I think we can all agree that the job market has changed to such a degree that our traditional methods of preparing learners for the workforce and assessing their career readiness are at a crossroads. Ensuring that these methods appropriately prepare learners for the workforce is as vital to higher education institutions as it is for employers. Questions about the efficacy of existing methods leave students wondering whether the value of an undergraduate education is even worth the (potentially quite high) cost of admission. Employers are searching for specifics — not necessarily specific academic achievements, but specific skills, experiences, and attributes that will increase prospective employees’ likelihood of success.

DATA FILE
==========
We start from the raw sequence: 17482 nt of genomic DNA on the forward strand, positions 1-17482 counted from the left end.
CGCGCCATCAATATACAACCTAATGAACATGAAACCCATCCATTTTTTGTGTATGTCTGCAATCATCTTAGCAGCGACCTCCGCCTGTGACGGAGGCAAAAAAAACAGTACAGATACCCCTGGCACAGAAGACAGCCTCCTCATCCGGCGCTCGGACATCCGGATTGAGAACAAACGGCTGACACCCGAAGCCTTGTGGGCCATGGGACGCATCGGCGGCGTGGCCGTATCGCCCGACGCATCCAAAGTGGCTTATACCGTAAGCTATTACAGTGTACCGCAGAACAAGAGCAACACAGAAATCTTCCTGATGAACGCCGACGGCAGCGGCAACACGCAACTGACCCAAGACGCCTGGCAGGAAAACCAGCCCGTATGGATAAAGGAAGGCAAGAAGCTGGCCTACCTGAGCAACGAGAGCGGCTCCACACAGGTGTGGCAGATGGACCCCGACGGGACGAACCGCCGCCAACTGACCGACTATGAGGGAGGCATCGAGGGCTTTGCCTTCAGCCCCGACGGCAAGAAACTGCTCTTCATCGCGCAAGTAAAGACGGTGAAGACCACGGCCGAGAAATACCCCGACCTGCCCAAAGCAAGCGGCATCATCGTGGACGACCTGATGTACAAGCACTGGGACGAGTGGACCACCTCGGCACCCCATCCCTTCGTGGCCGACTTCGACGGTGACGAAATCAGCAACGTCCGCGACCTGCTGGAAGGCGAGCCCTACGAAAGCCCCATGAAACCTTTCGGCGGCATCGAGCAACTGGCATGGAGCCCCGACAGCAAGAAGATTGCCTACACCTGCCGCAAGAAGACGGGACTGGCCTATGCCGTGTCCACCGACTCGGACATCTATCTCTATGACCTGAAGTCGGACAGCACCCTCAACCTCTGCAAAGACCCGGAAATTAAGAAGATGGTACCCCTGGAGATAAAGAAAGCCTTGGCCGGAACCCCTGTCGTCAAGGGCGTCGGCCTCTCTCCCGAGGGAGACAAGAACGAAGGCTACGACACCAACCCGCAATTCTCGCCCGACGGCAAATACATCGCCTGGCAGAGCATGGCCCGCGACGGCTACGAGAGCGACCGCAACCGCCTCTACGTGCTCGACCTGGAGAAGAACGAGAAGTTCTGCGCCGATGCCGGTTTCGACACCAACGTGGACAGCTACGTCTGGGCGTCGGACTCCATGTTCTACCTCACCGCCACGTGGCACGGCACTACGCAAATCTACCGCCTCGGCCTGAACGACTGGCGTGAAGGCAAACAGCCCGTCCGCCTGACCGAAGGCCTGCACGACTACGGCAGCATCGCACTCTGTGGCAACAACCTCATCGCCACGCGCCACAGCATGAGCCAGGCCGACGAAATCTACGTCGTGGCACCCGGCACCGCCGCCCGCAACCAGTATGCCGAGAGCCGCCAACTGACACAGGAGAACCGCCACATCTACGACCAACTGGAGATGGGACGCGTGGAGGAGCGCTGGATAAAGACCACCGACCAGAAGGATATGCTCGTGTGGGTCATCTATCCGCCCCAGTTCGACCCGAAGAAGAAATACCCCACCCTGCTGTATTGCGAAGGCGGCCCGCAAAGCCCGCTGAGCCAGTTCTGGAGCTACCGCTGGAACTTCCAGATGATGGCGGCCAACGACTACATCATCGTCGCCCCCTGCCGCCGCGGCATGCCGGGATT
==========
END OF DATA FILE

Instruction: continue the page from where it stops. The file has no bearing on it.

[ Read the full article at EDCUCAUSE Review. ]
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